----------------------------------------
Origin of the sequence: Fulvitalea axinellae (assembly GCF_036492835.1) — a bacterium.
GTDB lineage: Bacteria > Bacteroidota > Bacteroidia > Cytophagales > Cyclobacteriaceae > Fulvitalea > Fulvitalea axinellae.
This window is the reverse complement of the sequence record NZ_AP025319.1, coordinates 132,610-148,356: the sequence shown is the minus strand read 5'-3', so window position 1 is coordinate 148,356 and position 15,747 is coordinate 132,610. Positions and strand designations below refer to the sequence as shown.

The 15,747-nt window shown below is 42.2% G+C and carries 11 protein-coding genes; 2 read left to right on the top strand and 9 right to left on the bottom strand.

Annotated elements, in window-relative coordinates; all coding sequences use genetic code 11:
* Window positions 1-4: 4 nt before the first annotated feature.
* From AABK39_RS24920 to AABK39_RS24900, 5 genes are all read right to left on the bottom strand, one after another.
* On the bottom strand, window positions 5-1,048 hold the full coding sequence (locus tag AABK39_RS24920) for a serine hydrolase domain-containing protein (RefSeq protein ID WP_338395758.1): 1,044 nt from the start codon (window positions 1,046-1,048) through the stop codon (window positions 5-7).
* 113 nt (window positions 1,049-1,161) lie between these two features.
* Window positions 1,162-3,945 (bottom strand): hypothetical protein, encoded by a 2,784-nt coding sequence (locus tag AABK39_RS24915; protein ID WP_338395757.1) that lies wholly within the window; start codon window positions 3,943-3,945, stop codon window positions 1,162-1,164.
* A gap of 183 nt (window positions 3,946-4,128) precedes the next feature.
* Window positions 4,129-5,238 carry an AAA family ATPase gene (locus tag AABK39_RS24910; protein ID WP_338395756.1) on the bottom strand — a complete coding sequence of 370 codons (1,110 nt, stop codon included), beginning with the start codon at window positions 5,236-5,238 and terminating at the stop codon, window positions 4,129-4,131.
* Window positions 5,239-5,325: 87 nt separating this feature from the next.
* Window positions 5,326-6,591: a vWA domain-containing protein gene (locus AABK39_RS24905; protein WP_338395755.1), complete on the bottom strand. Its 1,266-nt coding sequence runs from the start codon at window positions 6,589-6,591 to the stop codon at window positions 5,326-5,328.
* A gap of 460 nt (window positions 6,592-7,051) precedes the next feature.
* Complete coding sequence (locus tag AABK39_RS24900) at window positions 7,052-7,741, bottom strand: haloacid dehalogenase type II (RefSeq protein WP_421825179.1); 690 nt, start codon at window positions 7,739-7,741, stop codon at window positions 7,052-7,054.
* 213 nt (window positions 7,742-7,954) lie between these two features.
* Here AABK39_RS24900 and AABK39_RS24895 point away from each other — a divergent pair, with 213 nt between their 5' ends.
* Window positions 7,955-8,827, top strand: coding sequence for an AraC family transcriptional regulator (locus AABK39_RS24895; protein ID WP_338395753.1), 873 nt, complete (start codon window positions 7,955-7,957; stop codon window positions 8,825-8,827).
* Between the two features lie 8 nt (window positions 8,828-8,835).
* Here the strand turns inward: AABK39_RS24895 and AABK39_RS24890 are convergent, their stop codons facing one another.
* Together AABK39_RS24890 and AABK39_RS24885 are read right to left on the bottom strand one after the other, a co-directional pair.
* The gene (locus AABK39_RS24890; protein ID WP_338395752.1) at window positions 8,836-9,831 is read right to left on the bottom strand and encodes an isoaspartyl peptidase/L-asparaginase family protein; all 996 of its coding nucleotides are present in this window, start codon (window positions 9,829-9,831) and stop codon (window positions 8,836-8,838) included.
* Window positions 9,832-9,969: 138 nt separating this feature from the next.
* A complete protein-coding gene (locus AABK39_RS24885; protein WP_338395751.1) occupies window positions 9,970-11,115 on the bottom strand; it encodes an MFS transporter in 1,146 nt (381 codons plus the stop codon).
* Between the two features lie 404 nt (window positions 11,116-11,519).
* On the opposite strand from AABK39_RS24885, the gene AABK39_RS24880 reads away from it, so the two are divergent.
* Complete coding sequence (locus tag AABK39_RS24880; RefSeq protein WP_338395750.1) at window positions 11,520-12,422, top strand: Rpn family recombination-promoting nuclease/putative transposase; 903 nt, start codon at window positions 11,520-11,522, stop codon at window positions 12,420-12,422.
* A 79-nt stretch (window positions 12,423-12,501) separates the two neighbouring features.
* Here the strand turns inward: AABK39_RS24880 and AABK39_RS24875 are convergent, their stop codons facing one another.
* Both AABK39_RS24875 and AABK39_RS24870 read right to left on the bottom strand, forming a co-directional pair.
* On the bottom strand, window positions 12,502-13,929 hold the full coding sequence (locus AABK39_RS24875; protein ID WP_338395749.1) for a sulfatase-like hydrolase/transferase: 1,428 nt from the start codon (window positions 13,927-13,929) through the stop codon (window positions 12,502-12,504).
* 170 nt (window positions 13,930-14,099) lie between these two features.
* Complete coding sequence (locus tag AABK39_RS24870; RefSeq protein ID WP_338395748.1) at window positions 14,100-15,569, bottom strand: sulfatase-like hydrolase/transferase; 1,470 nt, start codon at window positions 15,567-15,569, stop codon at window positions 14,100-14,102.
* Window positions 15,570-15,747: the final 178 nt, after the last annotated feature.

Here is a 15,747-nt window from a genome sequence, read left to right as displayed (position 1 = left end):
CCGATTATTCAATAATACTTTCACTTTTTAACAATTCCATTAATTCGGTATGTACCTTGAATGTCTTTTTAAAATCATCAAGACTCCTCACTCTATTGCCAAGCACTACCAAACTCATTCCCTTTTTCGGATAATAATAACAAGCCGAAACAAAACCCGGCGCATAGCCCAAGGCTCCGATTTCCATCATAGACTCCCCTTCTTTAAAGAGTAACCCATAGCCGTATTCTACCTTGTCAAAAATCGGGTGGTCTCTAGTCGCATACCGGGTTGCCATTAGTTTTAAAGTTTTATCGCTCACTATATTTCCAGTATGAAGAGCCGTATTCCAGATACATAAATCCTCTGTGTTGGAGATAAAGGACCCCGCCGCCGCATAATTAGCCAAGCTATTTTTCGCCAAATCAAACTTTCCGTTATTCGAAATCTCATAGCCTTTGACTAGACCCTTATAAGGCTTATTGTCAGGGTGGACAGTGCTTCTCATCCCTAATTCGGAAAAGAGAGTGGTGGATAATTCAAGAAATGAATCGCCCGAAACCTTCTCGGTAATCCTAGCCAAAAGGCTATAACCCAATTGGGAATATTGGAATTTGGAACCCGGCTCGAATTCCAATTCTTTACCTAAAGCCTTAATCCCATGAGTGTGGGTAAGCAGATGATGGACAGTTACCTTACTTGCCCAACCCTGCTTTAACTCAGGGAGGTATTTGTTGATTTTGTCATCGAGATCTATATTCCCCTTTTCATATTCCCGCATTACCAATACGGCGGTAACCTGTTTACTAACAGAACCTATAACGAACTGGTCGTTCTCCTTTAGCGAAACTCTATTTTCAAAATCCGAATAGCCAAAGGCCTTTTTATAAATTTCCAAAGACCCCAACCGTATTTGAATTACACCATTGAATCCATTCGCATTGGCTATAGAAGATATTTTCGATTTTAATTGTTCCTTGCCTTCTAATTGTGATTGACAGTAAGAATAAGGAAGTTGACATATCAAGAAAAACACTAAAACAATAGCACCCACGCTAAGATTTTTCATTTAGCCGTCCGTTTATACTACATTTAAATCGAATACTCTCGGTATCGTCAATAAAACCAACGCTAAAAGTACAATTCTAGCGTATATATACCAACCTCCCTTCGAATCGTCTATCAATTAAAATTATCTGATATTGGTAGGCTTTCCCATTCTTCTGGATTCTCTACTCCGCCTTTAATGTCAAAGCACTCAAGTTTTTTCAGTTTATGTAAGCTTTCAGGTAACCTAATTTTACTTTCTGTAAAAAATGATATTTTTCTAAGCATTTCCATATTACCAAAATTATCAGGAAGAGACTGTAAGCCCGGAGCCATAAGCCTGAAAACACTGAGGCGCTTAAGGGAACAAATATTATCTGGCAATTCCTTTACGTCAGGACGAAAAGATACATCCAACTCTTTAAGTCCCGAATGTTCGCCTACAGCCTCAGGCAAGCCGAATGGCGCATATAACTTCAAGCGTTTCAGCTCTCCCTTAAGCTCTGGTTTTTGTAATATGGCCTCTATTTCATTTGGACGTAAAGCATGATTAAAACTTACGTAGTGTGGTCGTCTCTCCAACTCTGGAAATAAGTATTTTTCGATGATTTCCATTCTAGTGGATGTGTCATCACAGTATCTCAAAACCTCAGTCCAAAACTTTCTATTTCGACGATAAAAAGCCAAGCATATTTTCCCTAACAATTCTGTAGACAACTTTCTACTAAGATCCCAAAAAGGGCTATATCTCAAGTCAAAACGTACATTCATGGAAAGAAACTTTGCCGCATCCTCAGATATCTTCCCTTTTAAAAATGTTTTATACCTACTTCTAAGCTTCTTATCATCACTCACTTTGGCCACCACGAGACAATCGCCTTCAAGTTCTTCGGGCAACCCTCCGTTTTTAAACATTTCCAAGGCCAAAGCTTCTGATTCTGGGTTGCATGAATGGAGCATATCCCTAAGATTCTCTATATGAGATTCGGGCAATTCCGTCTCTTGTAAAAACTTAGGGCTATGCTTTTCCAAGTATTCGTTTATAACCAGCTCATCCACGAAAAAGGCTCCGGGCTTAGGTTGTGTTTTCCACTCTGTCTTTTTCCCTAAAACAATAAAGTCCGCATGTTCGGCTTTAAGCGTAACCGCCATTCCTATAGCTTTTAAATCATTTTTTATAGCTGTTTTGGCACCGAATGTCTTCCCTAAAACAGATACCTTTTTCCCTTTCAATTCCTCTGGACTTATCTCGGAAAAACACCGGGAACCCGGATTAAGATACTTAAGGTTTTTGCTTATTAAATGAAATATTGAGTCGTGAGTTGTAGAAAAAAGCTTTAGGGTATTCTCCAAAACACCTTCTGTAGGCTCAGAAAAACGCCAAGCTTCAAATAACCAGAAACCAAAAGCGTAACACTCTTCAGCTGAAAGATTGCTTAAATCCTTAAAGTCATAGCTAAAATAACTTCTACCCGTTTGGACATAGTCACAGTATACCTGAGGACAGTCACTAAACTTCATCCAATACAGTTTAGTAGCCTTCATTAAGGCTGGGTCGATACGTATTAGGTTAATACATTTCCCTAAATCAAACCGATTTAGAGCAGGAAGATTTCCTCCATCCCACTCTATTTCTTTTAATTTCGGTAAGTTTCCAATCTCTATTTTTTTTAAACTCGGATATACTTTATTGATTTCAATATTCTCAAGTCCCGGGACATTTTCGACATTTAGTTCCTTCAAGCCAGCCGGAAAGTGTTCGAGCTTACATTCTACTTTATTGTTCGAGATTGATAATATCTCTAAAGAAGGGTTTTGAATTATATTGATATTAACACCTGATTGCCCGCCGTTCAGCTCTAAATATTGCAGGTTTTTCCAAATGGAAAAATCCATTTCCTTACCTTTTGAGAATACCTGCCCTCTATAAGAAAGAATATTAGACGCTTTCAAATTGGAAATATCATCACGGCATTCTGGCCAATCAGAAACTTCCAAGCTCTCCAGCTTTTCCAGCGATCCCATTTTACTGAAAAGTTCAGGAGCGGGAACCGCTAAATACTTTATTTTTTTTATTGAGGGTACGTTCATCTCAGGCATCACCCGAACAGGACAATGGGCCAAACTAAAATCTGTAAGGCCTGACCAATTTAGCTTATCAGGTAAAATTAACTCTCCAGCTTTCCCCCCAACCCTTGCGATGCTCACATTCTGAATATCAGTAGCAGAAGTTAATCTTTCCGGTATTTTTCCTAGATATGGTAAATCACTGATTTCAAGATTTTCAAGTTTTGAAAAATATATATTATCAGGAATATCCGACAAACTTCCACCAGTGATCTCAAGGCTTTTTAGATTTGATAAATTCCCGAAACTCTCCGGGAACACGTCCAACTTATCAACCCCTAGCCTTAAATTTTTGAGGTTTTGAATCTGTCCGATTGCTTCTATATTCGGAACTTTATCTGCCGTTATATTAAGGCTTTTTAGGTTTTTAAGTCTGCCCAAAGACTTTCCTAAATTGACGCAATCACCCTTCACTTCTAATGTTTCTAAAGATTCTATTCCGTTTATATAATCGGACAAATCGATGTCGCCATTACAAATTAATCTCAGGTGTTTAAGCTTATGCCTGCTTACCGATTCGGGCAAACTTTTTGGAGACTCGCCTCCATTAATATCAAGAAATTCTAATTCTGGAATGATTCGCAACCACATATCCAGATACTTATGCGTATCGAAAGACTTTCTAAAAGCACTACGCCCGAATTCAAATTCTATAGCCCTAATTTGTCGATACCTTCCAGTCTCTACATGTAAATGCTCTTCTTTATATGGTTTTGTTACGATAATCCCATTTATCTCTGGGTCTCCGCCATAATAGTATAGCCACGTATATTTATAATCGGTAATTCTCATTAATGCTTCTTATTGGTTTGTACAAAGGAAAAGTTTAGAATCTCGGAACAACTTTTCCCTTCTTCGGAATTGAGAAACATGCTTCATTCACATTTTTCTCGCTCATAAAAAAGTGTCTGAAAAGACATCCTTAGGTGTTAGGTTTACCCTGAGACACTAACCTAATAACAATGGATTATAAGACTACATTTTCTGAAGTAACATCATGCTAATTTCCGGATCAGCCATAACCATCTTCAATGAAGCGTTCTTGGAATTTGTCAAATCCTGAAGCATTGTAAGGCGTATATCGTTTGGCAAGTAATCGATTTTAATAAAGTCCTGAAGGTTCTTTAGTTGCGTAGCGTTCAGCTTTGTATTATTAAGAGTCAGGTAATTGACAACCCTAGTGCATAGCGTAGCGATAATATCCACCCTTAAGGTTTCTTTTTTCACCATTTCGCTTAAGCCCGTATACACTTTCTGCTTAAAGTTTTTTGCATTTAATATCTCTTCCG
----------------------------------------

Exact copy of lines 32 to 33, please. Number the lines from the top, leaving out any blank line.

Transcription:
* On the bottom strand, window positions 12,502-13,929 hold the full coding sequence (locus AABK39_RS24875; protein ID WP_338395749.1) for a sulfatase-like hydrolase/transferase: 1,428 nt from the start codon (window positions 13,927-13,929) through the stop codon (window positions 12,502-12,504).
* 170 nt (window positions 13,930-14,099) lie between these two features.